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Lord's Test will give us a major high: Porterfield

 

Big occasion: William Porterfield gears up for Ireland’s first Test against England
Big occasion: William Porterfield gears up for Ireland’s first Test against England

By David Townsend

William Porterfield will enjoy one of the high spots of his 11 years as captain tomorrow when he walks out for the toss with Joe Root ahead of the historic first Test match between England and Ireland at Lord's.

While Porterfield has already led his country in Tests against Pakistan and Afghanistan, the four-day match against England is seen as a "pinnacle" by the 34-year-old skipper.

"It'll be a pretty special occasion," said Porterfield. "Everyone wants to play a Test at Lord's and a lot of very good players never have. I'm sure we'll all be feeling the hairs on the back of the neck as we walk through the Long Room but we must make sure not to be too emotional.

"There's no two ways about it, Ireland are massive underdogs, but we have to remember that it's like any other game, it's just bat against ball. I know that sounds simple but that's how we are going to try to approach it."

Porterfield would love to score a century and see his name on the honours board at the Home of Cricket but, oddly enough, he will not be fulfilling a childhood dream because playing a Test match never entered his head as a youngster in Tyrone.

Unlike Ed Joyce, who faced the fearsome West Indies attack in the shape of his brother Dom in the backyard in Bray, or World Cup-winning Eoin Morgan, who wanted to play for England from an early age, the young Porterfield had no lofty ambitions.

"No, it's a bit of a strange one, I never had an idol as such in those days," said Porterfield.

"If I looked up to anyone it would have been (Des) 'Decker' Curry because he was a left-hander and he'd played for Ireland and you could see that, and he was dominating in the local league.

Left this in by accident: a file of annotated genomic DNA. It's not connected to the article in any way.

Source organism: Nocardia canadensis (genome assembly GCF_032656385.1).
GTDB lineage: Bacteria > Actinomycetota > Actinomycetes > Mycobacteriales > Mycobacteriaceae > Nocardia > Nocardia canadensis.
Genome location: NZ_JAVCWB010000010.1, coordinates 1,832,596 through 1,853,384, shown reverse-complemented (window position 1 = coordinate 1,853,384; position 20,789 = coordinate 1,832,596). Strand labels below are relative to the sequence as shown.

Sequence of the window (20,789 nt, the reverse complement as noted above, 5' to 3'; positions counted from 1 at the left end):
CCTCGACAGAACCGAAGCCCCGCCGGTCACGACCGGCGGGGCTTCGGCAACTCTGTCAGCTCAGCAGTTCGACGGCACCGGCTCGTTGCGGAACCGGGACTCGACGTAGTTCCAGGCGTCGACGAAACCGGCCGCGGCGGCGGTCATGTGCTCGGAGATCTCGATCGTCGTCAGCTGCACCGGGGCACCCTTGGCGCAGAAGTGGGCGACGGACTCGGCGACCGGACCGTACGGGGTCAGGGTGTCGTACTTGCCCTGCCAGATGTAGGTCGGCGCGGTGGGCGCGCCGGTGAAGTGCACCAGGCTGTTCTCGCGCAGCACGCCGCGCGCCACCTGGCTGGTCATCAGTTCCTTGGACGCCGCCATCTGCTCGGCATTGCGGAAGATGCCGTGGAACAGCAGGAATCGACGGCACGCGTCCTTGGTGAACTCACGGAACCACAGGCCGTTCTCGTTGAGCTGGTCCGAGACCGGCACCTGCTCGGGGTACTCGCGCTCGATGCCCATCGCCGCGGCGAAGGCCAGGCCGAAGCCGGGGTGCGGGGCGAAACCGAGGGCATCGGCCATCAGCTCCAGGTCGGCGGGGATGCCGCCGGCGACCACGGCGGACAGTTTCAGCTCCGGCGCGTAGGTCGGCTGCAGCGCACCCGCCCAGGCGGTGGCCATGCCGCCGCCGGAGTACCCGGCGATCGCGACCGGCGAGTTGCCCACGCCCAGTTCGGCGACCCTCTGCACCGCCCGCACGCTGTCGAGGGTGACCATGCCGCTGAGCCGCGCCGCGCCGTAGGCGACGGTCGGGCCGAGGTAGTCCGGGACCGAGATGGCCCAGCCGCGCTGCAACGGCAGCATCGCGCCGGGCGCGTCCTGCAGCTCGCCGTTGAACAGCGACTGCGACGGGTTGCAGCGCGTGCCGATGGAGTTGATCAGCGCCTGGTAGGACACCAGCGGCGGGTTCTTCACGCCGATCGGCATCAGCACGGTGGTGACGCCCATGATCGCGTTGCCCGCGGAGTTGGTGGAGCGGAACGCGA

"We used to watch the Ashes on TV at home but I grew up on a farm with three sisters so I was mostly batting by throwing a ball against a wall and hitting it, and a bit with my dad. When I moved over to England I had to research who was who because I hadn't followed county cricket."

The earliest photo of young William with a bat in hand is as a grumpy eight-year-old who had just been dismissed playing for Killyclooney a while before he moved down the road to Donemana and scored a half-century in the Irish Cup final in 2000.

Despite his success and a growing reputation in the north west, Porterfield decided he had to move to Leinster to catch the eye of the national selectors and joined Rush with a view to being selected for the 2007 World Cup.

"I spoke to (then Ireland coach) Adi Birrell and he thought it was a good idea, and at that time North County were the best side in Ireland, so I wanted to play against them and show what I could do," he said.

Porterfield found himself on the plane to the Caribbean for the 2007 World Cup and after making 13 in the breakthrough win over Pakistan he top-scored in Ireland's less-her­alded victory over Bangladesh and a year later he was captaining the national side for the first time.

"It was intimidating because there were experienced players," he added. "I was captaining the likes of Kyle McCallan, Andy White and Trent Johnston.

"In many ways the roles are reversed these days and I'm the experienced one helping the new guys settle. We've got some great talent coming through and helping that process keeps me fresh."

Porterfield will continue to lead for as long as Cricket Ireland want him and nothing would please him more than to emulate his friend Eoin Morgan and become the second Irishman to captain his side to a famous victory at Lord's this month.

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